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Undoing Empire: Race And Nation In The Mulatto Caribbean
by Jose F. Buscaglia-Salgado
University of Minnesota Press, 2003
Paper: 978-0-8166-3574-0 | Cloth: 978-0-8166-3573-3
Library of Congress Classification F2190.B87 2003
Dewey Decimal Classification 305.8040729

ABOUT THIS BOOK
ABOUT THIS BOOK
A revelatory account that places mulatto experience at the center of Caribbean history.

This ambitious book brings to light the story of what José F. Buscaglia-Salgado terms mulataje-the ways Caribbean aesthetics offer the possibility of the ultimate erasure of racial difference. Undoing Empire gives a broad panorama stretching from the complex politics of medieval Iberian societies to the beginning of direct U.S. hegemony in the Caribbean at the end of the nineteenth century.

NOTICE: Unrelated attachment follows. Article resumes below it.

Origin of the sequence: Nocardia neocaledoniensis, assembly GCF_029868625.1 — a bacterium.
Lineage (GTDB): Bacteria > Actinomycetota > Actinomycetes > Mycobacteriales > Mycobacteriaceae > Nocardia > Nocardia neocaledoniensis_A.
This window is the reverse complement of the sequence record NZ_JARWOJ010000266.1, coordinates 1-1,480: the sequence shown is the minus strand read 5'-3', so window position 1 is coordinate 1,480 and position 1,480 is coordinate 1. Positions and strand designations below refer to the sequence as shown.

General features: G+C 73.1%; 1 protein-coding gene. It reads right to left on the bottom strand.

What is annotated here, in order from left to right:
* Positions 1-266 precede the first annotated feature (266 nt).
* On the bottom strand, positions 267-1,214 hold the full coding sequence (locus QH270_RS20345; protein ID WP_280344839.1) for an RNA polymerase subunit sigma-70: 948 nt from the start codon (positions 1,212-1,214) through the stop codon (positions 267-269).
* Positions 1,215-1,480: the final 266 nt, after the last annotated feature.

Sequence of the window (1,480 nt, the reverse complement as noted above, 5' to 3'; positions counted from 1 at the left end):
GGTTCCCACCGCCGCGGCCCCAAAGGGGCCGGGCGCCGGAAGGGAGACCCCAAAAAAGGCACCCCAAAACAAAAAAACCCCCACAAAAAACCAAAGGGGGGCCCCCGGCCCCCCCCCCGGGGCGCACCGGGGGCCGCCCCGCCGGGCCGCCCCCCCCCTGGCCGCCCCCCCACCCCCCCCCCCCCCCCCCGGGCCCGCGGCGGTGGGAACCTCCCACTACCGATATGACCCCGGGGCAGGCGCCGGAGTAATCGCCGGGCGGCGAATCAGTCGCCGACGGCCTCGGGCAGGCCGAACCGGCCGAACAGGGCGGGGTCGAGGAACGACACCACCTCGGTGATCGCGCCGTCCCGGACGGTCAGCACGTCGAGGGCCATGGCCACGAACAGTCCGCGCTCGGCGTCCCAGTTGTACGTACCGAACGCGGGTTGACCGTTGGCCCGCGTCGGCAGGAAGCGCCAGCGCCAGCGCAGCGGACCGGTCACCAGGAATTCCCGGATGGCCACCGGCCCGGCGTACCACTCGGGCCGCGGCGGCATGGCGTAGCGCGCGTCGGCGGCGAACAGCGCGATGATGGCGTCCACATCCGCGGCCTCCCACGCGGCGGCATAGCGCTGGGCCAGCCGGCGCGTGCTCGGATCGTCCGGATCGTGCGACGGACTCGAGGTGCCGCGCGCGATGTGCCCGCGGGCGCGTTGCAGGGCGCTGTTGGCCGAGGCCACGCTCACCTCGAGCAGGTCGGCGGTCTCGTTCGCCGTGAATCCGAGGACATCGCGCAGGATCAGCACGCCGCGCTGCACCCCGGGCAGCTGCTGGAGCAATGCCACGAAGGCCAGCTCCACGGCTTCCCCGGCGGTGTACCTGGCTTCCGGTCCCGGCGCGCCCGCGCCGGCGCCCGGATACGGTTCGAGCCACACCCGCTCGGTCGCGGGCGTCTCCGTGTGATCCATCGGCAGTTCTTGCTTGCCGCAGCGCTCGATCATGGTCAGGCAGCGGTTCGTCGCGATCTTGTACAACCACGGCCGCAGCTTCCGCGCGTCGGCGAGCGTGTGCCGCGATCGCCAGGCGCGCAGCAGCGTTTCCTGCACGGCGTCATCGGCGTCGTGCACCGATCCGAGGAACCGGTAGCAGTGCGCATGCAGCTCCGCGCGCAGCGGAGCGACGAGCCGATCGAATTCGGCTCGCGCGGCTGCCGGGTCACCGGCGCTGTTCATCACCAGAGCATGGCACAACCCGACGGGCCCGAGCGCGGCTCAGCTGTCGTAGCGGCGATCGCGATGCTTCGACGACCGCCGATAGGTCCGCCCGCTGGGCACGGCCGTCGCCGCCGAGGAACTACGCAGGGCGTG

Buscaglia-Salgado begins with an examination of Washington Irving's "American Columbiad" as an act of historical and territorial plundering. He then traces the roots of mulatto society to the pre-1492 Iberian world, not only finding a connection between the Moors of "Old Spain" and the morenos-the blacks and mulattos of the New World-but also offering a profound critique of creole and imperial discourses. Buscaglia-Salgado reads the pursuit and contestation of what he terms the European Ideal in colonial texts, architecture, and paintings; then identifies the mulatto movement of "undoing" the Ideal in the wars that shook the nineteenth-century Caribbean from Haiti to Cuba, arguing that certain projects of national liberation have moved contrary to the historical claims to freedom in the mulatto world.

José F. Buscaglia-Salgado is assistant professor of modern languages and comparative literature and director of Cuban and Caribbean Programs at the University at Buffalo.

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